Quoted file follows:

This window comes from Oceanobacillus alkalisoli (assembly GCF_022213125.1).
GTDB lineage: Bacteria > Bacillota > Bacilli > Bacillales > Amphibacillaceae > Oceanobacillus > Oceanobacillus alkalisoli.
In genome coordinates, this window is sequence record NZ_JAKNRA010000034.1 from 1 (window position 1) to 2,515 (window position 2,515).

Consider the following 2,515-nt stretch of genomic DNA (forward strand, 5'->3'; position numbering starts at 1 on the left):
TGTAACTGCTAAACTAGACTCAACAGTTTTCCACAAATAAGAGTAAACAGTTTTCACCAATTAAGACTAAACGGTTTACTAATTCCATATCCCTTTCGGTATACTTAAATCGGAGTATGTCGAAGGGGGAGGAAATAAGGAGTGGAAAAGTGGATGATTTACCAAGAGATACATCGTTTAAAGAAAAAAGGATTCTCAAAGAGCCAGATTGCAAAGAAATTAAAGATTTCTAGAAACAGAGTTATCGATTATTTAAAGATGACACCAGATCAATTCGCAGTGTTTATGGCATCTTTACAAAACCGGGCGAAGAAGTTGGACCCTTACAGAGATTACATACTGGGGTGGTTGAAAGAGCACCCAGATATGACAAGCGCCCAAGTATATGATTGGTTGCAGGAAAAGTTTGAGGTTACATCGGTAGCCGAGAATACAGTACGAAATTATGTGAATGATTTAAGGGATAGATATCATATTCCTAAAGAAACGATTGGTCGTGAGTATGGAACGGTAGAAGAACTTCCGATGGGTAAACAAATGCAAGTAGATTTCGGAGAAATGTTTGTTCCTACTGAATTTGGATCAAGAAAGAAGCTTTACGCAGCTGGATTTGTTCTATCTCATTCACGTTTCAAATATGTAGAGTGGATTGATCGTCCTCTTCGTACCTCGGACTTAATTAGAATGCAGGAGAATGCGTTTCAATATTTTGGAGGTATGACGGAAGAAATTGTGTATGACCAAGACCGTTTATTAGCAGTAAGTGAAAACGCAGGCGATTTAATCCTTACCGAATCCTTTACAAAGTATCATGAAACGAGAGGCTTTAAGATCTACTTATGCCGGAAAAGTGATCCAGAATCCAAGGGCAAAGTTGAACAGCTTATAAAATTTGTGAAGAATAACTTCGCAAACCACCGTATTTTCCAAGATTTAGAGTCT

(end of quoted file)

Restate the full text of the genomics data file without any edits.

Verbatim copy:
This window comes from Oceanobacillus alkalisoli (assembly GCF_022213125.1).
GTDB lineage: Bacteria > Bacillota > Bacilli > Bacillales > Amphibacillaceae > Oceanobacillus > Oceanobacillus alkalisoli.
In genome coordinates, this window is sequence record NZ_JAKNRA010000034.1 from 1 (window position 1) to 2,515 (window position 2,515).

Consider the following 2,515-nt stretch of genomic DNA (forward strand, 5'->3'; position numbering starts at 1 on the left):
TGTAACTGCTAAACTAGACTCAACAGTTTTCCACAAATAAGAGTAAACAGTTTTCACCAATTAAGACTAAACGGTTTACTAATTCCATATCCCTTTCGGTATACTTAAATCGGAGTATGTCGAAGGGGGAGGAAATAAGGAGTGGAAAAGTGGATGATTTACCAAGAGATACATCGTTTAAAGAAAAAAGGATTCTCAAAGAGCCAGATTGCAAAGAAATTAAAGATTTCTAGAAACAGAGTTATCGATTATTTAAAGATGACACCAGATCAATTCGCAGTGTTTATGGCATCTTTACAAAACCGGGCGAAGAAGTTGGACCCTTACAGAGATTACATACTGGGGTGGTTGAAAGAGCACCCAGATATGACAAGCGCCCAAGTATATGATTGGTTGCAGGAAAAGTTTGAGGTTACATCGGTAGCCGAGAATACAGTACGAAATTATGTGAATGATTTAAGGGATAGATATCATATTCCTAAAGAAACGATTGGTCGTGAGTATGGAACGGTAGAAGAACTTCCGATGGGTAAACAAATGCAAGTAGATTTCGGAGAAATGTTTGTTCCTACTGAATTTGGATCAAGAAAGAAGCTTTACGCAGCTGGATTTGTTCTATCTCATTCACGTTTCAAATATGTAGAGTGGATTGATCGTCCTCTTCGTACCTCGGACTTAATTAGAATGCAGGAGAATGCGTTTCAATATTTTGGAGGTATGACGGAAGAAATTGTGTATGACCAAGACCGTTTATTAGCAGTAAGTGAAAACGCAGGCGATTTAATCCTTACCGAATCCTTTACAAAGTATCATGAAACGAGAGGCTTTAAGATCTACTTATGCCGGAAAAGTGATCCAGAATCCAAGGGCAAAGTTGAACAGCTTATAAAATTTGTGAAGAATAACTTCGCAAACCACCGTATTTTCCAAGATTTAGAGTCT